U.S. Lawmakers Seek To Protect Animals from Coolant
WASHINGTON A proposal that would require industry to add an ingredient to automobile antifreeze to make it less tasty to animals cleared a key Senate committee Thursday.
The Commerce Committee approved a measure introduced by Sen. George Allen, a Virginia Republican and chairman of the consumer affairs subcommittee, that would require antifreeze and coolant manufacturers to include a bittering agent in their liquid products.
Most common antifreeze contains ethylene glycol, a bright green liquid that tastes sweet to animals. It is lethal to pets in small doses, the committee said.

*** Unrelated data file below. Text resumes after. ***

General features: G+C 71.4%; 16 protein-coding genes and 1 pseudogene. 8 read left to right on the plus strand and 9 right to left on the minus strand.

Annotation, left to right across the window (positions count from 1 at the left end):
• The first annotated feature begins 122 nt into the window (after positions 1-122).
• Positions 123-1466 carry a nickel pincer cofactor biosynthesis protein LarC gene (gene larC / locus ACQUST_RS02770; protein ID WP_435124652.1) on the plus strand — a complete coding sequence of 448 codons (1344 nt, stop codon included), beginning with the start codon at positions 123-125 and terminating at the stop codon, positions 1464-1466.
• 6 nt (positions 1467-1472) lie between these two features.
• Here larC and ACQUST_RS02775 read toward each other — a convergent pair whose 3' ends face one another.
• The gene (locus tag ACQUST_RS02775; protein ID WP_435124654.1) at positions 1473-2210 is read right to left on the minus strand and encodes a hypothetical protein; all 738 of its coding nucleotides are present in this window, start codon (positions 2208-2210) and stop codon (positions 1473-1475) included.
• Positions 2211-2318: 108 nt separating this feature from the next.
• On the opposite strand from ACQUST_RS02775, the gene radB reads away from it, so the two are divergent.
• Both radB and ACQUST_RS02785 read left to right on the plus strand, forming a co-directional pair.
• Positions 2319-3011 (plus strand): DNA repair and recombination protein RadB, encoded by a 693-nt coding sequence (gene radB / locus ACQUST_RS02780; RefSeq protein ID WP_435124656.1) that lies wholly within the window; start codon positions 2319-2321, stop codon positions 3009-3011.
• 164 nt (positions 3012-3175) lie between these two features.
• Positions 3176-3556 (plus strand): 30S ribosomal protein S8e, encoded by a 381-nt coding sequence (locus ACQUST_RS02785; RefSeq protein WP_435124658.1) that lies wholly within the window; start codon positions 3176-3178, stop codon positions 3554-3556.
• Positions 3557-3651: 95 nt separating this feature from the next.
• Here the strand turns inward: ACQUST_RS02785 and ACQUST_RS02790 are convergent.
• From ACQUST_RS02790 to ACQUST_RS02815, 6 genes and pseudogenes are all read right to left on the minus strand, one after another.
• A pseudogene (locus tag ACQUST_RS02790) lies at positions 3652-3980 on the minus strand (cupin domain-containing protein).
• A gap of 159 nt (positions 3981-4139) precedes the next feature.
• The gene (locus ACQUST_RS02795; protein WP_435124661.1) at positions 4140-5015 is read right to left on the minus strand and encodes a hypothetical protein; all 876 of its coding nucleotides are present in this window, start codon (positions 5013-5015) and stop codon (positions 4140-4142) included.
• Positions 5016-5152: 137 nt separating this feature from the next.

About 10,000 dogs and cats are accidentally poisoned by antifreeze each year, according to estimates by some veterinary experts.
One of the most common ways for animals to come in contact with antifreeze is from a leaking auto cooling system, the committee said.
The panel's proposal that was sent to the full Senate for action also would require federal consumer product regulators to determine whether a common bittering agent, denatonium benzoate, or DB, harms the environment. If so, the government could substitute an alternative additive.
The legislation would exempt manufacturers from liability if they included the DB additive in their coolant products, the committee said.